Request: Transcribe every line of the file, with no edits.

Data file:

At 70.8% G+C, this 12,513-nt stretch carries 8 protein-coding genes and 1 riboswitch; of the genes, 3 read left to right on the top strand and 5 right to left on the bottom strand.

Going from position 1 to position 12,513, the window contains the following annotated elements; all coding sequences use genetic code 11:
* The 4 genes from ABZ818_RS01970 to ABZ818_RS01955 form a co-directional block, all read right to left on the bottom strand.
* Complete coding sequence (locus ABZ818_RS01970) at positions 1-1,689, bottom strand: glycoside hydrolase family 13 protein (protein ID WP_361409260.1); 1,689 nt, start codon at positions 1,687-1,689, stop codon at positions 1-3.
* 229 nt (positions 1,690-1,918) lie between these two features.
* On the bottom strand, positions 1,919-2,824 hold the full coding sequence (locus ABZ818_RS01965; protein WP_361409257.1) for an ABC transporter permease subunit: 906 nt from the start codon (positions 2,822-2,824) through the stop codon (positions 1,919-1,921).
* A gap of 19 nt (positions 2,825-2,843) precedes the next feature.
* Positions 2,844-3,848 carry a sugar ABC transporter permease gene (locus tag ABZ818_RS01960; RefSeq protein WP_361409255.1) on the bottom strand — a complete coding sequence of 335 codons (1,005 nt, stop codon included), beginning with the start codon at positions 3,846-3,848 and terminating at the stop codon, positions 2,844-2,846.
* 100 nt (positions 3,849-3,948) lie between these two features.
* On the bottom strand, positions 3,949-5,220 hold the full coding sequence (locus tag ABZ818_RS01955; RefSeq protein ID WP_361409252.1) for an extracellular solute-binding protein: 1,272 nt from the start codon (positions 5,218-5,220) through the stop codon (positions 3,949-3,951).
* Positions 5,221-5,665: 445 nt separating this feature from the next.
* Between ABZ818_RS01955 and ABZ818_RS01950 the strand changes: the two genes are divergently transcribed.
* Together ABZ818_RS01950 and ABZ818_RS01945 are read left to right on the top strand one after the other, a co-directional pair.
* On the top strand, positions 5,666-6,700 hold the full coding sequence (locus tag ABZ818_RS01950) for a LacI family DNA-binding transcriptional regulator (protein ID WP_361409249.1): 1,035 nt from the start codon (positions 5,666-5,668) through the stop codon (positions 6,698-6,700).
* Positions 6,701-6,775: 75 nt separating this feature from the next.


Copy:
At 70.8% G+C, this 12,513-nt stretch carries 8 protein-coding genes and 1 riboswitch; of the genes, 3 read left to right on the top strand and 5 right to left on the bottom strand.

Going from position 1 to position 12,513, the window contains the following annotated elements; all coding sequences use genetic code 11:
* The 4 genes from ABZ818_RS01970 to ABZ818_RS01955 form a co-directional block, all read right to left on the bottom strand.
* Complete coding sequence (locus ABZ818_RS01970) at positions 1-1,689, bottom strand: glycoside hydrolase family 13 protein (protein ID WP_361409260.1); 1,689 nt, start codon at positions 1,687-1,689, stop codon at positions 1-3.
* 229 nt (positions 1,690-1,918) lie between these two features.
* On the bottom strand, positions 1,919-2,824 hold the full coding sequence (locus ABZ818_RS01965; protein WP_361409257.1) for an ABC transporter permease subunit: 906 nt from the start codon (positions 2,822-2,824) through the stop codon (positions 1,919-1,921).
* A gap of 19 nt (positions 2,825-2,843) precedes the next feature.
* Positions 2,844-3,848 carry a sugar ABC transporter permease gene (locus tag ABZ818_RS01960; RefSeq protein WP_361409255.1) on the bottom strand — a complete coding sequence of 335 codons (1,005 nt, stop codon included), beginning with the start codon at positions 3,846-3,848 and terminating at the stop codon, positions 2,844-2,846.
* 100 nt (positions 3,849-3,948) lie between these two features.
* On the bottom strand, positions 3,949-5,220 hold the full coding sequence (locus tag ABZ818_RS01955; RefSeq protein ID WP_361409252.1) for an extracellular solute-binding protein: 1,272 nt from the start codon (positions 5,218-5,220) through the stop codon (positions 3,949-3,951).
* Positions 5,221-5,665: 445 nt separating this feature from the next.
* Between ABZ818_RS01955 and ABZ818_RS01950 the strand changes: the two genes are divergently transcribed.
* Together ABZ818_RS01950 and ABZ818_RS01945 are read left to right on the top strand one after the other, a co-directional pair.
* On the top strand, positions 5,666-6,700 hold the full coding sequence (locus tag ABZ818_RS01950) for a LacI family DNA-binding transcriptional regulator (protein ID WP_361409249.1): 1,035 nt from the start codon (positions 5,666-5,668) through the stop codon (positions 6,698-6,700).
* Positions 6,701-6,775: 75 nt separating this feature from the next.